Acting U.S. CIO: Legacy systems predicament ‘should never happen again’

The solution, Margie Graves said Tuesday during her opening discussion at FedScoop's IT Modernization Summit, is "to design our environment going forward using microservices."
Acting U.S. CIO Margie Graves at the 2017 IT Modernization Summit. (FedScoop)

As agencies look to free themselves from their dependencies to outdated, legacy systems, acting U.S. CIO Margie Graves wants to make sure the federal government doesn’t find itself in this predicament once again decades down the road.

The solution, Graves said Tuesday during her opening discussion at FedScoop’s IT Modernization Summit, is “to design our environment going forward using microservices.”

“A lot of things that built up over time, over that 20 year period that we’re looking at now, we should never have that happen again,” she said. “We need to design it so it’s actually plug-and-play.”

By developing systems in such a more modular and portable manner, agencies can “chain them together” using APIs and open architectures, Graves explained, otherwise never having to “peel apart large, hardwired, hard-coded technologies again” — a challenge many agencies are currently facing.


“It’s expensive, it’s time-consuming, you almost have to reverse engineer it,” she said.

Graves, who spoke of her time as principal deputy CIO at the Department of Homeland Security working to modernize systems across the department’s many component agencies, said portability also alleviates agencies from being tied into systems that no longer meet mission needs.

“Portability… works for upgrades, it works for modernization, it works for competition and efficiency…you’re never really locked in to something that’s no longer working for the mission space, that’s no longer meeting the mission or the customer requirement,” she said. “You never want to be in a position in the federal government where you’re delivering poor service, and that prevents us from doing that.”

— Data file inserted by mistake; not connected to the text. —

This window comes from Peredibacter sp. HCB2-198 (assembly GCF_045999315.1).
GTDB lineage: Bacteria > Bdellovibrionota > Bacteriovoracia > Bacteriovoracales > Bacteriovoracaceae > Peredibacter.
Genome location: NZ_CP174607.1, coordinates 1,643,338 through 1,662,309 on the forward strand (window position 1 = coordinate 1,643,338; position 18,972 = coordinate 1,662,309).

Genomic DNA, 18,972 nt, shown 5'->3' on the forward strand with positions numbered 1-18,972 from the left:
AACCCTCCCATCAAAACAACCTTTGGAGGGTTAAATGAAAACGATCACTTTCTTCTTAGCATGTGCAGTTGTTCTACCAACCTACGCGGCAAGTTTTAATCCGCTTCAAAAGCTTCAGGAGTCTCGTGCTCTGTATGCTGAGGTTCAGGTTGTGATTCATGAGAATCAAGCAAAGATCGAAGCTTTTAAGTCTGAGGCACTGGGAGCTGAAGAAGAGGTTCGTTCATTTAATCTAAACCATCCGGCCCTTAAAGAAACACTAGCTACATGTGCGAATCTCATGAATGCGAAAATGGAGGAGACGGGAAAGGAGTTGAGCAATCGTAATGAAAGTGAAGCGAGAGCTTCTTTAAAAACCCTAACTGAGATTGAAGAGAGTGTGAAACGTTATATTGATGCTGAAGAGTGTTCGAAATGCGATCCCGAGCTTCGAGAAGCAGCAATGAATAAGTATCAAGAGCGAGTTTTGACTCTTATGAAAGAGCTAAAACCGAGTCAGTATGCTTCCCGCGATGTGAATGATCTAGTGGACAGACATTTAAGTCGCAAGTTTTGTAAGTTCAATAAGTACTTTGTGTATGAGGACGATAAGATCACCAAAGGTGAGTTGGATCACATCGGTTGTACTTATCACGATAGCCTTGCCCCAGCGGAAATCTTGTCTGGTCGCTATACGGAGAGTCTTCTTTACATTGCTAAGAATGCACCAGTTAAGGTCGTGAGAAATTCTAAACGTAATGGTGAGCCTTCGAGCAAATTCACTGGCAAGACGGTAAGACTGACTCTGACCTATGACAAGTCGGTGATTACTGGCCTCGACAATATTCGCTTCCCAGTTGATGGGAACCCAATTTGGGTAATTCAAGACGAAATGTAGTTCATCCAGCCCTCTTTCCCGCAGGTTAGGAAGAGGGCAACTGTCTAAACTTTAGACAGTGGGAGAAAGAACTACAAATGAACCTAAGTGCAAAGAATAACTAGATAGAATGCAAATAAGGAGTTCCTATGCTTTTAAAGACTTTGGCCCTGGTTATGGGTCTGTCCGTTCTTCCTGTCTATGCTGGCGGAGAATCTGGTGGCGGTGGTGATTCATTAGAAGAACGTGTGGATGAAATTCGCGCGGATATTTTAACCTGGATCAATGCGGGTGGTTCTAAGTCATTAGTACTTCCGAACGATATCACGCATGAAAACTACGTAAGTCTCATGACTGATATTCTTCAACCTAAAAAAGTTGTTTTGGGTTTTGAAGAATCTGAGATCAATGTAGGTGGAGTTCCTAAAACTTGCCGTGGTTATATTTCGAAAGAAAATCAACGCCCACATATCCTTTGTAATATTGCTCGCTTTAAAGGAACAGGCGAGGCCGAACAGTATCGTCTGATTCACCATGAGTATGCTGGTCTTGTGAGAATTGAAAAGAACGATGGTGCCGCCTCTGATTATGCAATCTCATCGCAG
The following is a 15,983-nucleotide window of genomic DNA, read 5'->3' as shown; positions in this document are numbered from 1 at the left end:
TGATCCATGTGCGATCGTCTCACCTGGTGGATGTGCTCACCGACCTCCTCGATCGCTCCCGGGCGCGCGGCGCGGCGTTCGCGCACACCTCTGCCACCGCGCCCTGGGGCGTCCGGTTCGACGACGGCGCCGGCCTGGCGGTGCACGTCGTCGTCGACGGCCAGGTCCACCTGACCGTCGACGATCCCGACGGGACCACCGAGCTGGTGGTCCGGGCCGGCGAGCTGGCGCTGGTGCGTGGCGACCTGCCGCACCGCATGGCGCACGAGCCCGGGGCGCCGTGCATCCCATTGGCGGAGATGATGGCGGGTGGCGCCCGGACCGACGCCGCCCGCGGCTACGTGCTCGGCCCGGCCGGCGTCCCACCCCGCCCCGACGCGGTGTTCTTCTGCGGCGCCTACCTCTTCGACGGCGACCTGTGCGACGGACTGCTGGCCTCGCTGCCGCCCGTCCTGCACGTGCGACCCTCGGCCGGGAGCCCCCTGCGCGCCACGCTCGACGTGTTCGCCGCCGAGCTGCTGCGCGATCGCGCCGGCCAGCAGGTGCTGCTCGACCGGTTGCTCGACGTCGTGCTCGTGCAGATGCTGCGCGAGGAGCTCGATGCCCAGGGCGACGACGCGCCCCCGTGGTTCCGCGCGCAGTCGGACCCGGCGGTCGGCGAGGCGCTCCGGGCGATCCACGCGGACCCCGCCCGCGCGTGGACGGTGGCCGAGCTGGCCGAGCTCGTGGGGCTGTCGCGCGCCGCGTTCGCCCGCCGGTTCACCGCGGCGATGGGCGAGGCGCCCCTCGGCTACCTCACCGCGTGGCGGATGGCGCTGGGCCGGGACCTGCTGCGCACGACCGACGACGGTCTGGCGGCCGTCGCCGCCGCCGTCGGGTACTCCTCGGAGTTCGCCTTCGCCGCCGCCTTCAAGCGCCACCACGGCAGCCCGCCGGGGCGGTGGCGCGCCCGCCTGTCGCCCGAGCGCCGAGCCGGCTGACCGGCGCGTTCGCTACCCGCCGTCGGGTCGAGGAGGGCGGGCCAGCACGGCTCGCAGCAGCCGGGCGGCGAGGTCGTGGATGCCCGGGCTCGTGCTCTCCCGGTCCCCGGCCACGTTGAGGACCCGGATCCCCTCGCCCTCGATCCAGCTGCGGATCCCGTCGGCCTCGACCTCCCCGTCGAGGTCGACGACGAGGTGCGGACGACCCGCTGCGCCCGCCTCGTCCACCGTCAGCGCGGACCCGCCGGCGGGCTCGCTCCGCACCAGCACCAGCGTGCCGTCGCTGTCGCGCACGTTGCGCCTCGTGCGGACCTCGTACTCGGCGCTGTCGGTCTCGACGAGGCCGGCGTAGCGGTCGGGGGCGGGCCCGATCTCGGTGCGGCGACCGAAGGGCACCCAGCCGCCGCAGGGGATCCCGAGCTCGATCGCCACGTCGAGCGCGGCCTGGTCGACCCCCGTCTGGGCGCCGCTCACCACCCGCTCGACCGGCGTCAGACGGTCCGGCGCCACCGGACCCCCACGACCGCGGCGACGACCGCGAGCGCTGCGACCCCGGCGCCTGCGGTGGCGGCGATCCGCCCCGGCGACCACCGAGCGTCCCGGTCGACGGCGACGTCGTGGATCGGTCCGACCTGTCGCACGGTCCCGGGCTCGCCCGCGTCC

Referring to the Transportation Security Administration screening systems that had a particular software developer’s technology hardwired into them by design, Graves explained how that led to the entire system becoming vulnerable and otherwise necessary to replace, because the operating core couldn’t be easily swapped out.

“[If] you can’t patch it, you can’t upgrade it, you can’t maintain it, then you need to be able to unplug it and put in the next version of whatever the technology is that’s available at the time and the most up-to-date,” she said. “We’ve got to design everything that way from this point forward.”

Billy Mitchell

Written by Billy Mitchell

Billy Mitchell is Senior Vice President and Executive Editor of Scoop News Group's editorial brands. He oversees operations, strategy and growth of SNG's award-winning tech publications, FedScoop, StateScoop, CyberScoop, EdScoop and DefenseScoop. After earning his degree at Virginia Tech and winning the school's Excellence in Print Journalism award, Billy received his master's degree from New York University in magazine writing.

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